Mothers come face-to-face with their prognosis head down, teeth clenched, and fists swinging as in a raunchy bar fight. They rage hard when they face ugly and unbeatable news; they yell and scream and smash reflections of themselves in the mirror infuriated that their body failed them and that their children are undeserving of the punishment that awaits. When they collapse and admit defeat and curse that they can no longer pretend, they don’t think about their prognosis in terms of how much time they have left but in terms of how much time they have left with their children and, most importantly, how much time their children have left with them.

They think about the magnitude of the injustice, how the children they were designed to protect will grieve a raw pain they would never have been exposed to, had she a choice. And because there is nothing left to do but lie, they make promises that they can no longer keep. They repeat their vows to themselves and to their babies and to their pillows and the sky. They sob their oath into the shoulders of their spouses and the chests of their friends and families, and to the wind. They whisper their affirmation to sleepy headed children still innocent and unaware that the dream will not come true.

To themselves, their family, and their children, they tell lies: I’ll take care of you, I’ll protect you, I’ll be there for you.  


Heather was born a mom in 2009 but is still working out the kinks. She loves the CBC, aspartame beverages that are toxic and delicious, her profession, the 3 guys she shares a home with, and (sometimes) being a parent. A believer that moms are born too, she writes about her business because words make her happy and happy is good.


    • it’s so awful that people have to live this but if there is any silver lining, it’s probably heightened awareness and gratitude for what we do have. cheers to your health!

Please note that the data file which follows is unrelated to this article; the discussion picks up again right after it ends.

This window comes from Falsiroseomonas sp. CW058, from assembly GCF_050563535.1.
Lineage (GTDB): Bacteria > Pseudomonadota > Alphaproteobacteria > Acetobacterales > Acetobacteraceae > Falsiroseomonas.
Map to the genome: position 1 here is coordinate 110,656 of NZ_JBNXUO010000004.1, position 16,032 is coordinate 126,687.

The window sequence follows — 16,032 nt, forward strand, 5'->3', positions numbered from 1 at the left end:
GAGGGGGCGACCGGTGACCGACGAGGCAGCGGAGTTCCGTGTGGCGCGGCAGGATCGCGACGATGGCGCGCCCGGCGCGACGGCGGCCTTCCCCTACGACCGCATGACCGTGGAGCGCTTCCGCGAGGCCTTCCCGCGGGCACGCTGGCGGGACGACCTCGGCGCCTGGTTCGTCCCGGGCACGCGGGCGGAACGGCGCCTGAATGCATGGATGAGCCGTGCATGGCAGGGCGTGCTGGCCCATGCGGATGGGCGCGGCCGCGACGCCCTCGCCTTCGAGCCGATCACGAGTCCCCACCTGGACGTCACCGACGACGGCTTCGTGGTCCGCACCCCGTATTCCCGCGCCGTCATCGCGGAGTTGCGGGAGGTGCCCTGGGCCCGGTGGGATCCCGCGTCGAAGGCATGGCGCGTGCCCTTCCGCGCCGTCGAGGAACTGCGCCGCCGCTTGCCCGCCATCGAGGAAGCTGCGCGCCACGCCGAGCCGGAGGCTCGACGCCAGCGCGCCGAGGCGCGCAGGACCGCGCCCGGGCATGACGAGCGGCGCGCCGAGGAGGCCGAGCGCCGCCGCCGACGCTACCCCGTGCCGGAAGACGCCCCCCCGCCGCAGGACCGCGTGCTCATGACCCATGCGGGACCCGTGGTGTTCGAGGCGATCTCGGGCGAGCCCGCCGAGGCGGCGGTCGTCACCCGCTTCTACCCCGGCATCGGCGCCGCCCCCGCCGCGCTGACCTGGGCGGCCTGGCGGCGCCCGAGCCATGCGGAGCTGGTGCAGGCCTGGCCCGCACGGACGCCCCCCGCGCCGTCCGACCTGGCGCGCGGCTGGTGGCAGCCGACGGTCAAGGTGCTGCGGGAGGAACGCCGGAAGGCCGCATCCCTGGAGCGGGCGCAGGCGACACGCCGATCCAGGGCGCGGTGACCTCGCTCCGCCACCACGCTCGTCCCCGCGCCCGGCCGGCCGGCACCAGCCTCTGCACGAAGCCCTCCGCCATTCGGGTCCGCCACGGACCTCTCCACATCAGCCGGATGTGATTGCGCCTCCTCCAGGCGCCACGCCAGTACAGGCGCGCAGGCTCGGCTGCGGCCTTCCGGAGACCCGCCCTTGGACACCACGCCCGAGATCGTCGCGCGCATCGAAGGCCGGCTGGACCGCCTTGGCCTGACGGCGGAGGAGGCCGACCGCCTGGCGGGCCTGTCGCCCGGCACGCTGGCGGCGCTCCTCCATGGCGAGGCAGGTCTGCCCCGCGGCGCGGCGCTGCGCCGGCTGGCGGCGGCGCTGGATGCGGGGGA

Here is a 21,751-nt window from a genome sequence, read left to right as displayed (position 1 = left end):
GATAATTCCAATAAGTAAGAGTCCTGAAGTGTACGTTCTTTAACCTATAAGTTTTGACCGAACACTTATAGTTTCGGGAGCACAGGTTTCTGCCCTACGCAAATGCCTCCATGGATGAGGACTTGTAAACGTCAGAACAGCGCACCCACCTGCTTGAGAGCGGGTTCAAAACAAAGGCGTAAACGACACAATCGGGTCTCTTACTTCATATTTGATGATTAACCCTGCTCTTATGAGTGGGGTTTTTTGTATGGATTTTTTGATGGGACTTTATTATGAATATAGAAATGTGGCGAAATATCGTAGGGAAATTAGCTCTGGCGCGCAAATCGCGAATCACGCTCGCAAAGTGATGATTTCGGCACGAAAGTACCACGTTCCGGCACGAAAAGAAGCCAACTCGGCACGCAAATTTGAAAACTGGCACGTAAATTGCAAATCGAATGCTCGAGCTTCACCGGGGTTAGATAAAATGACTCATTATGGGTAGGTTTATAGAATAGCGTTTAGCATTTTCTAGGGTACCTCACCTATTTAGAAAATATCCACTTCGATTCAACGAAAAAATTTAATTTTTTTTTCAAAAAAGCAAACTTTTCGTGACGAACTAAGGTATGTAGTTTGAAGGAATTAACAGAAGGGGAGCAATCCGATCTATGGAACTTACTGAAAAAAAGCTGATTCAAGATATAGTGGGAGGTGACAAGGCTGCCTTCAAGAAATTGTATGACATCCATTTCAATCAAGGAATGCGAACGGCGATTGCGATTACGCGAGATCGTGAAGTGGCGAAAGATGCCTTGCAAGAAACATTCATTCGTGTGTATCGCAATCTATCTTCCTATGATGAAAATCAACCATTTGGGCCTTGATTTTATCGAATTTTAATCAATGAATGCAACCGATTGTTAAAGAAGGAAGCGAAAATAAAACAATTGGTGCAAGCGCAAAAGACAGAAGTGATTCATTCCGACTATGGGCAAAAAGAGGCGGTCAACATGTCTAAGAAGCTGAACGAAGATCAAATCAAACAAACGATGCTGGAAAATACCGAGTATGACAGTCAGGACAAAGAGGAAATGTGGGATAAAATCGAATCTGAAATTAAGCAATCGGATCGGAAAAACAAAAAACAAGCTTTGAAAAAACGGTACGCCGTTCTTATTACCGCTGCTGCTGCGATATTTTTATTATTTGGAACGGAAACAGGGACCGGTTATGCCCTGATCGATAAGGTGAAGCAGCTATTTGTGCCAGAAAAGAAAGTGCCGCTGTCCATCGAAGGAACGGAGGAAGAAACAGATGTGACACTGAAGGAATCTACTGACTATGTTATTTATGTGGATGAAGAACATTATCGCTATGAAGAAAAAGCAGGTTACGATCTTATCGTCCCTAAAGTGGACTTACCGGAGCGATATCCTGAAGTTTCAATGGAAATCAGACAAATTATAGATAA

1. Absolutely graceful writing, heart-wrecking topic. I had to read it twice because I couldn’t turn away. xxx+o

    • Thanks Jess. I sometimes feel proud of my writing in this piece but mostly I just hate that a story like this could ever have been generated. You know? One of my worst fears…

  2. Thank you for sharing the raw truth around this unbearable situation many women and their
    loved ones face. Feeling extra grateful for time with my son after reading that.

  3. Six hours after my first baby was born I had a seizure, turned out I had a brain tumour. When he was 8 weeks old I had it removed. Thankfully, it wasn’t cancer but I did get a slight insite into that heart wrench of “Will I see my baby grow up?” in the fear around the brain surgery and the wait to find out if I was clear or not. My heart goes out to women who have to go through similar experiences and then go on to have to do chemo as well. Beautifully written (and heart breaking) piece on the situation. If it is personal, I wish you all the best.

    • Wow, I can only imagine…

      This piece is not personal in that it is not about my own experience with Cancer, thank heavens. Some of the reactions and responses described are my own however, fictional – if I were to be in that situation- hypothetical responses, and some of the fears are mine for sure but mostly it is a reflection of reactions I have witnessed as women are diagnosed, process, or grieve their condition.

      In other ways it is personal, as a writer I know was recently diagnosed with a significant Cancer and I can’t stop thinking about her.

      Thank you for the well wishes, I will send them her way.